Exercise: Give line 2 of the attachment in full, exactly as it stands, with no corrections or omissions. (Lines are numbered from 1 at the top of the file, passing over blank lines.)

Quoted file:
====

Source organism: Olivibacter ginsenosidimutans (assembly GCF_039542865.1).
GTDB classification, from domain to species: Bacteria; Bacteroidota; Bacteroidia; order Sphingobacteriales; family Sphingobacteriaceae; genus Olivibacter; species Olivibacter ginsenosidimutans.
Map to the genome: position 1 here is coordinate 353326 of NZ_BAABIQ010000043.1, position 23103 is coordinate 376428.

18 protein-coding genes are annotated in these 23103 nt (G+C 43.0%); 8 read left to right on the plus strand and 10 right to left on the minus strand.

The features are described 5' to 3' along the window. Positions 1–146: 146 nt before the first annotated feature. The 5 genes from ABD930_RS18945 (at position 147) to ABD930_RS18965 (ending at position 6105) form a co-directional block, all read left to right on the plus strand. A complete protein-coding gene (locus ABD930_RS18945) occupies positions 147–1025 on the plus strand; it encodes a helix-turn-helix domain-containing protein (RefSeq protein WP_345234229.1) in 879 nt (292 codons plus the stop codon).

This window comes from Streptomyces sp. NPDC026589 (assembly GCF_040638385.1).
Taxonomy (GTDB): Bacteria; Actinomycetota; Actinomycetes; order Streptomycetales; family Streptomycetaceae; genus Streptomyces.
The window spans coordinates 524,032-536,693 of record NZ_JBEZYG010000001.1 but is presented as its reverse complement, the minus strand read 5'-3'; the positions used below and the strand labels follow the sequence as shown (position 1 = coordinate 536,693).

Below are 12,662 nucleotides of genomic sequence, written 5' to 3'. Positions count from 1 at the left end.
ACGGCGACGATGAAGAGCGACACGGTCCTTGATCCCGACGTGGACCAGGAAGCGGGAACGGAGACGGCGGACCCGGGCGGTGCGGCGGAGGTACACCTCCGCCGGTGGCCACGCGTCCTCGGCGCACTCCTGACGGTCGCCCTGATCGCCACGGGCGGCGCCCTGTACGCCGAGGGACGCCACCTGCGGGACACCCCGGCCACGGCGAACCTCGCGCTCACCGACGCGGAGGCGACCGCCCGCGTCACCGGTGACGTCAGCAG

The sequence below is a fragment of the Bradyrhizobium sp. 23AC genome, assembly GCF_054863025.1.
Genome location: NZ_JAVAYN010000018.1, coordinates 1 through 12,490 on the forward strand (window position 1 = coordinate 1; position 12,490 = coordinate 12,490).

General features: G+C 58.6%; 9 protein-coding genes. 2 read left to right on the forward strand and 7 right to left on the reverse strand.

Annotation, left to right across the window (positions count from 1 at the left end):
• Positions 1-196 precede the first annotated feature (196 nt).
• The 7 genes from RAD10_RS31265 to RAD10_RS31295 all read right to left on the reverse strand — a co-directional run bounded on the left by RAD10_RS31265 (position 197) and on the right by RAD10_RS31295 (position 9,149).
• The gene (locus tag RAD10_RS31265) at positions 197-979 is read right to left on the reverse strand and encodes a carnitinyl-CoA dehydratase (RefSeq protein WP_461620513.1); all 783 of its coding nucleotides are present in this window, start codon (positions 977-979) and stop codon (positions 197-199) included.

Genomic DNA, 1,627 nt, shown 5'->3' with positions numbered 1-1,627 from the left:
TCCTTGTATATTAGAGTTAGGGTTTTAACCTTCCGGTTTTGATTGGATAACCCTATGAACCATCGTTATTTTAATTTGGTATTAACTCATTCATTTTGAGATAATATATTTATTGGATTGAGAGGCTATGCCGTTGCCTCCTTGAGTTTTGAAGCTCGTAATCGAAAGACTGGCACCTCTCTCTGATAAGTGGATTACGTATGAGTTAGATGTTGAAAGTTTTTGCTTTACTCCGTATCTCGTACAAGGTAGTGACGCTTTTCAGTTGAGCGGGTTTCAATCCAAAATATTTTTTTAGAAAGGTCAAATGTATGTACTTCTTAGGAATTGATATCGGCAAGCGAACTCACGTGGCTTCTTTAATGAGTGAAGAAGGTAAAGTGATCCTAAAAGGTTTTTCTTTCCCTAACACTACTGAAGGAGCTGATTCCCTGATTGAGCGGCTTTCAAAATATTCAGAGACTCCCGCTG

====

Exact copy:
GTDB classification, from domain to species: Bacteria; Bacteroidota; Bacteroidia; order Sphingobacteriales; family Sphingobacteriaceae; genus Olivibacter; species Olivibacter ginsenosidimutans.